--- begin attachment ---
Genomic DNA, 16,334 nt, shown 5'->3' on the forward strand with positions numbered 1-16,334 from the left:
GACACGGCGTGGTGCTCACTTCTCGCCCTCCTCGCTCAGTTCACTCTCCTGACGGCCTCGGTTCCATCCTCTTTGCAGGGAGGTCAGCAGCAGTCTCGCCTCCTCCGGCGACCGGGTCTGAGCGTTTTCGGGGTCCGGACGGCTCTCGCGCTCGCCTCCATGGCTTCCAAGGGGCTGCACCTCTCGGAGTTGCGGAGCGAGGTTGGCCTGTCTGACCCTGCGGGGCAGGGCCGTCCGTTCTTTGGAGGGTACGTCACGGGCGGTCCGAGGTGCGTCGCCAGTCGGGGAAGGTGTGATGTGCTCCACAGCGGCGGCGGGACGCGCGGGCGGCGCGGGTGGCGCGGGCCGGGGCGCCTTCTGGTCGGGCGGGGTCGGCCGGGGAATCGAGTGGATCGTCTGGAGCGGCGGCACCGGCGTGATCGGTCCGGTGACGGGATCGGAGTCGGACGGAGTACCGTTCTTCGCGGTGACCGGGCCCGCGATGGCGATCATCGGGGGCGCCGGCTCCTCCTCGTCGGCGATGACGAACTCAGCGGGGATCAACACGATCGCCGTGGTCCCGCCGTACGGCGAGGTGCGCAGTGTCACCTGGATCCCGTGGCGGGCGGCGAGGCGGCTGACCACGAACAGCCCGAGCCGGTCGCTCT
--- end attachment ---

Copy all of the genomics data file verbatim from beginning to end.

Genomic DNA, 16,334 nt, shown 5'->3' on the forward strand with positions numbered 1-16,334 from the left:
GACACGGCGTGGTGCTCACTTCTCGCCCTCCTCGCTCAGTTCACTCTCCTGACGGCCTCGGTTCCATCCTCTTTGCAGGGAGGTCAGCAGCAGTCTCGCCTCCTCCGGCGACCGGGTCTGAGCGTTTTCGGGGTCCGGACGGCTCTCGCGCTCGCCTCCATGGCTTCCAAGGGGCTGCACCTCTCGGAGTTGCGGAGCGAGGTTGGCCTGTCTGACCCTGCGGGGCAGGGCCGTCCGTTCTTTGGAGGGTACGTCACGGGCGGTCCGAGGTGCGTCGCCAGTCGGGGAAGGTGTGATGTGCTCCACAGCGGCGGCGGGACGCGCGGGCGGCGCGGGTGGCGCGGGCCGGGGCGCCTTCTGGTCGGGCGGGGTCGGCCGGGGAATCGAGTGGATCGTCTGGAGCGGCGGCACCGGCGTGATCGGTCCGGTGACGGGATCGGAGTCGGACGGAGTACCGTTCTTCGCGGTGACCGGGCCCGCGATGGCGATCATCGGGGGCGCCGGCTCCTCCTCGTCGGCGATGACGAACTCAGCGGGGATCAACACGATCGCCGTGGTCCCGCCGTACGGCGAGGTGCGCAGTGTCACCTGGATCCCGTGGCGGGCGGCGAGGCGGCTGACCACGAACAGCCCGAGCCGGTCGCTCT